The meaningfulness of work, which previously served as a resource, started to turn into a burden
I was surprised at how passionate and emotional my attitude towards my own work and career had become – earlier, I had always thought that work was just work, and you did not have to enjoy it. However, I quickly noticed that this was no longer the case. I genuinely enjoyed my work and I had a burning desire to learn more and improve. I was mostly inspired by learning new things and realised that I could cope even in situations of which I did not necessarily have previous experience. There is no better feeling than noticing your own success and receiving good feedback for things that have sometimes felt a little desperate. What seemed completely impossible a moment ago, will work out very easily the next time.
The versatility and hectic nature of the accounting world suited me. At some point, however, I noticed that the meaningfulness of work, which previously served as a resource, started to become a burden. The wonderful hecticness had gradually turned into a hurry that did not seem to go away. The combined effect of many small things meant that the workload seemed to increase, no matter how flexible I tried to be and stretch the working day. “After I’ve finished this, things will get easier” became a mantra that never seemed to come true. When it finally materialised, there was only endless fatigue left. After the summer holidays, I came to the conclusion that I must start from a clean slate in order to recover completely. I pushed aside all the emotions and said goodbye to my beloved customers who had given me so much. I then moved on to another accounting firm.
The decision to change jobs was difficult. It felt bad, and I wasn’t sure if it was the right decision. In the end, it was the only right decision. In the new place, I remembered why I had fallen in love with accounting firms and bookkeeping in my time, and noticed that the relentless fatigue started to ease. However, there was some fear in the back of my mind, and I noticed that I was trying to take a sensible rather than an emotional approach to work, while still enjoying working.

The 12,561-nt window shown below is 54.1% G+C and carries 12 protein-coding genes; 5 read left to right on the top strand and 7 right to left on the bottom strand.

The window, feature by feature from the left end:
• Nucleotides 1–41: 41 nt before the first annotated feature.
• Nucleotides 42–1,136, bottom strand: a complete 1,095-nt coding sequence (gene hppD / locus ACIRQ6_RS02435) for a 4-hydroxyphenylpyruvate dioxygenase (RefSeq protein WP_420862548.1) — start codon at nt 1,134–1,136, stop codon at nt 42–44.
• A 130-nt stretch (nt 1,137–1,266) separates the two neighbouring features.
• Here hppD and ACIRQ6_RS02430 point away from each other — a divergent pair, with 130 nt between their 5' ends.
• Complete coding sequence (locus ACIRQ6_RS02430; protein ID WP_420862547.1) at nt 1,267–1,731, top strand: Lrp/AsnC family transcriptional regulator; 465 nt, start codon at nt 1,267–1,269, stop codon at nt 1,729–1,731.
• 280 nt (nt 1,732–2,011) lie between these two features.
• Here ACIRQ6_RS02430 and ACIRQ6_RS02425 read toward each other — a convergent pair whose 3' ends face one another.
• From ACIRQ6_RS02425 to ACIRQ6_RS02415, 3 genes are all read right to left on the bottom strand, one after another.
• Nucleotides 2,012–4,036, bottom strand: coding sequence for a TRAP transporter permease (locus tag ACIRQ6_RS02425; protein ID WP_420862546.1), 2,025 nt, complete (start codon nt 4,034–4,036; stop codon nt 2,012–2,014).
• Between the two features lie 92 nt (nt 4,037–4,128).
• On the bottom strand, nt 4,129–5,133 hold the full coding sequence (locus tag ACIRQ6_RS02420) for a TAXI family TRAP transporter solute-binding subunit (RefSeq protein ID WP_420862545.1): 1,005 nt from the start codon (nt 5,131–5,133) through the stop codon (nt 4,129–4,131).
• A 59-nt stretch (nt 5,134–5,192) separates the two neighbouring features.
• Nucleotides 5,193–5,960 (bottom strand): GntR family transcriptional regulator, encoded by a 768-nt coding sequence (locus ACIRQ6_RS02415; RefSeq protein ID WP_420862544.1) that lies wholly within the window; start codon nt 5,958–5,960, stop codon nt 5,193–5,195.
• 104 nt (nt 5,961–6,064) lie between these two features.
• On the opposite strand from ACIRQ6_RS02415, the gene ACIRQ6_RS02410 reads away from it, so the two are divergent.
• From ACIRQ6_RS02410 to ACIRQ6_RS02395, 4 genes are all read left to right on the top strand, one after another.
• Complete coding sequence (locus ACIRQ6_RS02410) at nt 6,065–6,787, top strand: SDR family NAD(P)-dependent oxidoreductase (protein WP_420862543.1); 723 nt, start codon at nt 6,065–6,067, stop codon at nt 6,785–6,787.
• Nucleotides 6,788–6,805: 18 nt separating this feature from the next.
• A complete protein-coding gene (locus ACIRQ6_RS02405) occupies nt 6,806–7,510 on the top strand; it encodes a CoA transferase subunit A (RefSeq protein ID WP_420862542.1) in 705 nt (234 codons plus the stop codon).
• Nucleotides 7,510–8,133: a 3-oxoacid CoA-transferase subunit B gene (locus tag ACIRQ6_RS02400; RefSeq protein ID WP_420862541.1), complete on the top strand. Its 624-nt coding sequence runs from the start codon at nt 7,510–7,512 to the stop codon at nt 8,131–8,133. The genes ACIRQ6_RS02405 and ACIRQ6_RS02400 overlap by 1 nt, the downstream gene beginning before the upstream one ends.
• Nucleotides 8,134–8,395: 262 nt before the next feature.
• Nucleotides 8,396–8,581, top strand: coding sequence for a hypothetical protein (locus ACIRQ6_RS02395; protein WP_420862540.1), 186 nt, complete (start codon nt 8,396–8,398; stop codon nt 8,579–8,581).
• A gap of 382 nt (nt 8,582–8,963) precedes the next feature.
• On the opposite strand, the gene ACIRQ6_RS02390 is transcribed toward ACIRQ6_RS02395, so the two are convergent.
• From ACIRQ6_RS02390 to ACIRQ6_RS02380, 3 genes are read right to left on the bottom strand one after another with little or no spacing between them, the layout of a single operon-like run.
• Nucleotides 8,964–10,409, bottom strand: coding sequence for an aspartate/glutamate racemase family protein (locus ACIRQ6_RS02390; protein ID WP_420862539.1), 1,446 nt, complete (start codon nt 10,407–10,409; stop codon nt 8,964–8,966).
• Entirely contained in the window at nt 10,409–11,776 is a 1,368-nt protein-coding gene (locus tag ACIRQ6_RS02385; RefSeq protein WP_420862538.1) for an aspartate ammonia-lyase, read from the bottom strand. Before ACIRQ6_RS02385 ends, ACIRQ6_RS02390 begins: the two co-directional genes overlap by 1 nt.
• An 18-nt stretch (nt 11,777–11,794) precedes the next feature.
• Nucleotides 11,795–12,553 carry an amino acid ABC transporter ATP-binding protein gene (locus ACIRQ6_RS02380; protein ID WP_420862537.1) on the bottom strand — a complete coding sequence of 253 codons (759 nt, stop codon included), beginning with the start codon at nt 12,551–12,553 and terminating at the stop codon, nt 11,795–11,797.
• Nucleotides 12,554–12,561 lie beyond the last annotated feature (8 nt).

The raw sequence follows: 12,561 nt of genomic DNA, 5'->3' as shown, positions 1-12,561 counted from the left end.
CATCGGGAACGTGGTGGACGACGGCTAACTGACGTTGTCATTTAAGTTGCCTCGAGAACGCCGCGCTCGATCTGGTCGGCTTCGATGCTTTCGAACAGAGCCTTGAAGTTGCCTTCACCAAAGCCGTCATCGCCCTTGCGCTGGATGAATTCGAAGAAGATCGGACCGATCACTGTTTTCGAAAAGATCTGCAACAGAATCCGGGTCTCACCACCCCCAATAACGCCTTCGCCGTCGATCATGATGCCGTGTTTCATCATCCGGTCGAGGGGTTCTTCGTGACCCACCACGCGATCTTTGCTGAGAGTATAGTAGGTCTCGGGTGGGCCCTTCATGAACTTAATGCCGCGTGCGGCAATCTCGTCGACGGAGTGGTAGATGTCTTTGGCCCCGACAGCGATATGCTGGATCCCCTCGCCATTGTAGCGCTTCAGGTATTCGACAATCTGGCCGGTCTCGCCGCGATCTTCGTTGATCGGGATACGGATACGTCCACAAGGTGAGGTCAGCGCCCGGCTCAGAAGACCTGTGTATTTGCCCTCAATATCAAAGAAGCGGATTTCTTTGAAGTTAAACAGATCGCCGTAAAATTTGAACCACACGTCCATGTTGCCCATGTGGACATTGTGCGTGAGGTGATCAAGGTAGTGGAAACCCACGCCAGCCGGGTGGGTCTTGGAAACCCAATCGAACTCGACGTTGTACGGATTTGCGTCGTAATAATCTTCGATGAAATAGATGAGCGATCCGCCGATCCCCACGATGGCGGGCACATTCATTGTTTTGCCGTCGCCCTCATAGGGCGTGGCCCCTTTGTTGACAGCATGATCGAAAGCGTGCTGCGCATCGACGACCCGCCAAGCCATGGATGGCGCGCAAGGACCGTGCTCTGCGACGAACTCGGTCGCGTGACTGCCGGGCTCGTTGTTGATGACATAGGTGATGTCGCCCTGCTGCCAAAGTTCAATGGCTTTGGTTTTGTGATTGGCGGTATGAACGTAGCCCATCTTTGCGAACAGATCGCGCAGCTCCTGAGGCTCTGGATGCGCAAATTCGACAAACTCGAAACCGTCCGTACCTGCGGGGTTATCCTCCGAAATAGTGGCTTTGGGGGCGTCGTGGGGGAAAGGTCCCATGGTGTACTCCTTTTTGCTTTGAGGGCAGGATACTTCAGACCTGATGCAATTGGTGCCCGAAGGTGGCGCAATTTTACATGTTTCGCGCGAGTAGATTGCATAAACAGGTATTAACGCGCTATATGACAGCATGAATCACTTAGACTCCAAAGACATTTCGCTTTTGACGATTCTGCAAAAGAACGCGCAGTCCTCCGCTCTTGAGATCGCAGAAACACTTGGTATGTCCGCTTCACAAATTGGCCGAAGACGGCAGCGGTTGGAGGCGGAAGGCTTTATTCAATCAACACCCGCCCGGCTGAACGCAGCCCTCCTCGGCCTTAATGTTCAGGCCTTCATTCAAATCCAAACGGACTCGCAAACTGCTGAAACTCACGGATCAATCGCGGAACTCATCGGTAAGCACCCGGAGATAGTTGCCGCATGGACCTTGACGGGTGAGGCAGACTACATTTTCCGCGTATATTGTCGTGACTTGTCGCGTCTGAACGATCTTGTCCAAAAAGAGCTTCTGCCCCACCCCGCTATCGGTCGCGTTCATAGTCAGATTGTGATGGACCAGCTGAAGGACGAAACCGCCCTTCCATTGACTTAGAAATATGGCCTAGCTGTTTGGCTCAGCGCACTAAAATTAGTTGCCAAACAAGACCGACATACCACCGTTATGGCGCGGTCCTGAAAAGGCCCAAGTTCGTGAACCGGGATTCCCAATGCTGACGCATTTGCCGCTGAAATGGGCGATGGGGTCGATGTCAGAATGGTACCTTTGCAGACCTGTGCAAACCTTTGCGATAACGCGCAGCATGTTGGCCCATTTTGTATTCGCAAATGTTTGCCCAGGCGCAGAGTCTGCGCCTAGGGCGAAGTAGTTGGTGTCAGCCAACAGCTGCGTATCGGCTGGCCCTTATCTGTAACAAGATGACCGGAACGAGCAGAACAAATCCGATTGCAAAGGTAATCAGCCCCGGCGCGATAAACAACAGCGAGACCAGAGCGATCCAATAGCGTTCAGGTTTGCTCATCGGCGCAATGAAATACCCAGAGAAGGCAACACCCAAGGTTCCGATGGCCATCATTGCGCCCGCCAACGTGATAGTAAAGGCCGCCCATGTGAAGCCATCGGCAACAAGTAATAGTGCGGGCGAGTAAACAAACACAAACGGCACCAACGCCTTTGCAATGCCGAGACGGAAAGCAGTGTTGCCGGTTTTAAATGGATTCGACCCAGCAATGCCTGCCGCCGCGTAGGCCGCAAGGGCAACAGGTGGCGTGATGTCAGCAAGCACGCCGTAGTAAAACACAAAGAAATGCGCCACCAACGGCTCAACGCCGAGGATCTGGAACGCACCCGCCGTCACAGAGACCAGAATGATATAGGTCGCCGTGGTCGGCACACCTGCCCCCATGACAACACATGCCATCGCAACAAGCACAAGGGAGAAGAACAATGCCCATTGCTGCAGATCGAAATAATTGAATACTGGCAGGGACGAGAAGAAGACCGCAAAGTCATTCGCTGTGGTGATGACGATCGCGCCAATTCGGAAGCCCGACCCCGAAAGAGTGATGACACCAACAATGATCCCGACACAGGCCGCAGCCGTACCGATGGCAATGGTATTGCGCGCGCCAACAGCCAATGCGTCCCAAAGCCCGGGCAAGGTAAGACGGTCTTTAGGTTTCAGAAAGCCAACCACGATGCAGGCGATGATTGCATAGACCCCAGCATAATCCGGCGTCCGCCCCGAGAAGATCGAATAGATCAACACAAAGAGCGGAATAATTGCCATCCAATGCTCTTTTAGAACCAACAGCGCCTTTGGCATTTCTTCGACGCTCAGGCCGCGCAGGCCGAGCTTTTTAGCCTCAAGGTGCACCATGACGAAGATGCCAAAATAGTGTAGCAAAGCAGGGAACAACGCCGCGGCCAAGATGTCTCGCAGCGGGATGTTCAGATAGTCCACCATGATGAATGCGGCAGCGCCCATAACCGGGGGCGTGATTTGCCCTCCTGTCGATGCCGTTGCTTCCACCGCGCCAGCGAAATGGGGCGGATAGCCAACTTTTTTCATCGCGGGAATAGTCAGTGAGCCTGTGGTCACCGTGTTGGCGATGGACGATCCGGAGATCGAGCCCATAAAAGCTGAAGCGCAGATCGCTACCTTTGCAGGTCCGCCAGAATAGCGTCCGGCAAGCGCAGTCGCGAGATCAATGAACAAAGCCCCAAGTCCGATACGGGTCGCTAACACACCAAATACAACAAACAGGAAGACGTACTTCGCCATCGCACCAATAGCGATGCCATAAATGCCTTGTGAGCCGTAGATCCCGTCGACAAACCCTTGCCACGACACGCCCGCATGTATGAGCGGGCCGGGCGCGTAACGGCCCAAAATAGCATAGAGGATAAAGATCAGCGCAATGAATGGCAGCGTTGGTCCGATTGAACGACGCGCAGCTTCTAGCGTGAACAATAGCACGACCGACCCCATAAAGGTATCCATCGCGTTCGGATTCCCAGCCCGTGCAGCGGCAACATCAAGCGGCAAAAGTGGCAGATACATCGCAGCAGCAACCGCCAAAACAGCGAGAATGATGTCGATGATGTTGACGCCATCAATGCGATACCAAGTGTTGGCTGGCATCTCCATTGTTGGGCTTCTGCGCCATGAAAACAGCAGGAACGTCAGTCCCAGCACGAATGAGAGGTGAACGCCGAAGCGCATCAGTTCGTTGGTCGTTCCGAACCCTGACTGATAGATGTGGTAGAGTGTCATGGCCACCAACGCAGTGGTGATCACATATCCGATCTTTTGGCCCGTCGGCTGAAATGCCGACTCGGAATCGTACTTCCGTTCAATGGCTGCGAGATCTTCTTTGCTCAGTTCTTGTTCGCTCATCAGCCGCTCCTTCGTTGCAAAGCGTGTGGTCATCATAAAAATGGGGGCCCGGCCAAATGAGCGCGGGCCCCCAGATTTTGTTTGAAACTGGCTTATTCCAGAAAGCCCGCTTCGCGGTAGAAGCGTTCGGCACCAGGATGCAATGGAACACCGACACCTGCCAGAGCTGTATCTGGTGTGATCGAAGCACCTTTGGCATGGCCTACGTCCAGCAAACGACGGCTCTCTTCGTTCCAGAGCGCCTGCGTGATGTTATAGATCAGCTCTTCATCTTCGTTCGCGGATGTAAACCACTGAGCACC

In early 2022, my phone beeped with a message from an old friend. “Would you be interested in working for us?” This was a moment when my emotions took over and made a decision before I even had a chance to think about it rationally. I had not thought about changing jobs again, but the opportunity I had been offered was one that I could not, and did not want to, refuse. In the spring, I said goodbye to the world of accounting firms and became an in-house accountant. I realise that work has gained a completely new meaning. I have an opportunity to work with something I love without it having a negative impact on my energy levels.
The last few years have taught me to be aware of my limits
When the decision to change jobs came about, I looked around to see what else was available and noticed that I had one shortcoming – I did not have a university degree. This limited many interesting options away. Even though changing jobs was not relevant at the time, I decided to try once more whether the doors would open to a university of applied sciences. If a situation were to arise later on in which changing jobs would be relevant, the missing higher education degree would not be an obstacle. And even if a job search didn’t become relevant, the degree would certainly provide a lot of additional resources for my current job. This time, luck was on my side, and I got accepted.
The last few years have taught me to be aware of my limits, even though I enjoy my work and am prepared to be flexible about it. I noticed that I struggled to say no before. This made it easy for people to come and ask if I could do something extra, or help with something because I usually agreed. I have been forced to learn how to say ‘no’, ‘I cannot’, or ‘I don’t have enough time’, when I already have enough on my plate. You can always cope with hurry and stress for a short while at a time, but when the urgency and stress are continuous, they start to affect your energy levels. Nowadays, I am better at recognising these symptoms and situations, and I no longer try to cope through willpower alone. Instead, I can, and dare to, ask for help and say when I cannot do something or do not have the energy to do something.
In my spare time, I like to exercise a lot, either alone or with the children. Exercise is good for clearing your mind. For the past few years, I have been bouldering, sometimes regularly, sometimes irregularly. Recently, I have discovered cycling and skiing to complement basic jogging. I also like to do handicrafts: I crochet and knit. I get excited about crafts projects every now and then. When inspiration strikes, I may do something for many weeks in a row, and sometimes I take a break of several months.
I would advise you all to believe in yourselves and your own activities – this will take you far. Dare to make difficult decisions. Things tend to work out even at times when everything seems a bit desperate. For me, making a difficult decision ultimately opened the door to something that I could not have believed in my wildest dreams. Had I not decided to change jobs, I would not be where I am now.